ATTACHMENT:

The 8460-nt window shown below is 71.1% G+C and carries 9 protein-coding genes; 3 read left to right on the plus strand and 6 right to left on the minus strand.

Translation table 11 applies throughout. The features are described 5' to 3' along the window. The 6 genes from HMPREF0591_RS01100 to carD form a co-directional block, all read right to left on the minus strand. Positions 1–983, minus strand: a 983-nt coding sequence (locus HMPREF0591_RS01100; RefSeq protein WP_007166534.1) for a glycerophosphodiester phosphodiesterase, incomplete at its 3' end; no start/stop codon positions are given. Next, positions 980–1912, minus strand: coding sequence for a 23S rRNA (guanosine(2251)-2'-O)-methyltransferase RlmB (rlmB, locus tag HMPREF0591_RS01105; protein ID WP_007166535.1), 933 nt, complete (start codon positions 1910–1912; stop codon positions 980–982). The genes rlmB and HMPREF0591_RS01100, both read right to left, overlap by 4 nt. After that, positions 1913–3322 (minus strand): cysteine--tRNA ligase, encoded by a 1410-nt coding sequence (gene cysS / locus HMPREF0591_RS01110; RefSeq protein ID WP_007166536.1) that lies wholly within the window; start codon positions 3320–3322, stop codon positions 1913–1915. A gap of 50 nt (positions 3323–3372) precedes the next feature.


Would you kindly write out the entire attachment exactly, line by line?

The 8460-nt window shown below is 71.1% G+C and carries 9 protein-coding genes; 3 read left to right on the plus strand and 6 right to left on the minus strand.

Translation table 11 applies throughout. The features are described 5' to 3' along the window. The 6 genes from HMPREF0591_RS01100 to carD form a co-directional block, all read right to left on the minus strand. Positions 1–983, minus strand: a 983-nt coding sequence (locus HMPREF0591_RS01100; RefSeq protein WP_007166534.1) for a glycerophosphodiester phosphodiesterase, incomplete at its 3' end; no start/stop codon positions are given. Next, positions 980–1912, minus strand: coding sequence for a 23S rRNA (guanosine(2251)-2'-O)-methyltransferase RlmB (rlmB, locus tag HMPREF0591_RS01105; protein ID WP_007166535.1), 933 nt, complete (start codon positions 1910–1912; stop codon positions 980–982). The genes rlmB and HMPREF0591_RS01100, both read right to left, overlap by 4 nt. After that, positions 1913–3322 (minus strand): cysteine--tRNA ligase, encoded by a 1410-nt coding sequence (gene cysS / locus HMPREF0591_RS01110; RefSeq protein ID WP_007166536.1) that lies wholly within the window; start codon positions 3320–3322, stop codon positions 1913–1915. A gap of 50 nt (positions 3323–3372) precedes the next feature.